Amazon – My Struggle.

There is a point at which tragedy can become the stuff of humour without offending good taste. It is a narrow line to walk for a comedian. It is an even narrower line for a romantic novelist in high heels. The death of Casanova from a love borne disease is part of history rather than accessible sorrow. Even football (soccer) players are unlikely to cry in public at the thought.  It is an irony rather than a work related disease and a claim for compensation. 

The six wives of King Henry VIII became the subjects of music hall songs under Queen Victoria. The thousands who died from the ambitions of Napoleon receive a fraction of the interest lavished on his love for Josephine. 

So it was that I opened my e mail inbox this morning to find a message from Amazon inviting me to trade in Adolf Hitler for a gift voucher. I laughed – I must admit I sat here laughing. Was there someone with a sense of humour at the Amazon time horizon of the universe? All the indications so far had been to the contrary. But there it was – I could hand in my copy of Mein Kampf and spend my reward on other goods. I had always smiled when Amazon had asked me to review this work of Hitler. I read some reviews in which serious types had taken issue with Hitler’s grasp of genetics. A few had criticised his prose style. So – these were the same guys who dish out my one star because of a misplaced hyphen on page 23. 

It is true. I do have a copy of Mein Kampf. It rests on a shelf among The Bible, The Koran, Einstein’s Theory of surviving Christmas with relatives, The Communist Manifesto and a Harlequin romance novel “The Billionaire’s Secret Love Child”. Ironically, to one side of Hitler is a workshop manual for the Volkswagen Beetle and on the other the poetic works of Wordsworth. 

Just imagine the fate of anyone in Nazi Germany sending back their copy of Mein Kampf. My guess is that their gift voucher would have been delivered by armed men in uniform and included a one way train ticket. 

Comrades – we have come a long way. We are free to laugh. We are free to mock. We are free to know.  Beyond the fragile walls of our society we know there are no gift vouchers for liberty. I’m gonna be keeping the words of the enemy on the shelf so that I’m sure to know them. The worry is what Amazon knows about me…..and who else might like to know in the future.


Emma Thinx: There’s no trade in on your conscience. It’s yours. 







Beached Wail

It is that insecure first Wednesday. All in all life is good since I am alive and in France. As for the writing – well, I wish I could claim great success. These days it is very important for me to try to remember that I have been at this game since my teens. Sadly that is about 35 years. I also try to remember that the “writer” is someone other than my whole being. In here there is a woman who goes to work, talks to neighbours, shares lives with children and grandchildren etc etc. Once again I find myself  hammered by remarkably spiteful critics – all of whom arise from free book days. I do pose the question to myself that if I am that bad, would I be worth attacking with such vehemence? It  is all very much of a puzzlement to me. Why are there no readers who just kinda find a book OK, not bad, quite entertaining, undemanding but not life changing? If a free book is so bad that you can only face a few pages, why would you spend half an hour pounding it when it has not cost you anything and, by your own admission, you have not read it?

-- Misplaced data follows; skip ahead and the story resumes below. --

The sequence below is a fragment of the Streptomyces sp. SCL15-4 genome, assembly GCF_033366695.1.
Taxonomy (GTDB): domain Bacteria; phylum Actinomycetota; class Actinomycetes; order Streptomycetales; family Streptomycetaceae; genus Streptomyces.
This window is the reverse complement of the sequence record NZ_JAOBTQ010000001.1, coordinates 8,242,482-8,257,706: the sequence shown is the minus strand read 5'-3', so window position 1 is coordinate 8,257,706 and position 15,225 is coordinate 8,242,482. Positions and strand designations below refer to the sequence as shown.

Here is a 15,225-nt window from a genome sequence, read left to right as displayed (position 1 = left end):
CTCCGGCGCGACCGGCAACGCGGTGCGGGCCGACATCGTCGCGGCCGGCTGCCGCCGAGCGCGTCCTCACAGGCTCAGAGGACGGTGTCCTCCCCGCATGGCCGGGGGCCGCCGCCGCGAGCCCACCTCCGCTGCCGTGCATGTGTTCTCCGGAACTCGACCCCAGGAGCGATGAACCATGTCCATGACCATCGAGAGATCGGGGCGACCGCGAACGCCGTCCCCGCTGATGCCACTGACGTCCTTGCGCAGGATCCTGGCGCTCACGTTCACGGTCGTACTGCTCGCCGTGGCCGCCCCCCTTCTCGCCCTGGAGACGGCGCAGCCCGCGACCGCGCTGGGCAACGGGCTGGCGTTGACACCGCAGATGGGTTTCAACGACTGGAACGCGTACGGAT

This problem of the free book critical wave appears to strike many writers. Dotting around the forums I find writers who were doing well until they went free but now have had to pull their books, change their names and titles. So far I still have more likes than not but it is something I am watching carefully. The real problem is that I do not think anyone involved in publishing knows where to go. I often feel like a complete innocent longing for those simple days when I typed out stories for magazines, sent them off and sold about one in five. At least dealing with editors meant that they made sense and knew their readers tastes. If they did not like the story they did not buy it. They did not waste time telling you how bad you were.  The internet and celebrity mags largely killed the print market for stories. The affairs of the stars trumped any invention of the old story hacks. 


And finally about reviews, recently I checked out Hitler’s “Mein Kampf” on Amazon because I was going to buy a copy for a young student of history. A guy had done a puffed up (Aren’t I clever) review stating the grammar was incorrect in the translation from German and had accorded the one star of his lofty judgement. The truth is that the the translation does a brilliant interpretation of Hitler’s atrocious grammar. The guy was a murdering dictator – not a budding author likely to be grateful for a grammar lesson from the underlings who transcribed his rantings. I must be one of the only people ever to have been cheered up by Adolph Hitler.

Figures in an unwritten book



I still want to write but the writing always gets shuffled to the bottom of the pile both by the business of life and to some extent the discouragement of it all. The same story wanders about in my head but will not form. They are like strangers on a huge beach, unknown to me, always walking away with backs turned. They have a life and a story in their faces. I took a picture of them on my local beach….


Emma thinx: Relax: all the sand will run out long before the time.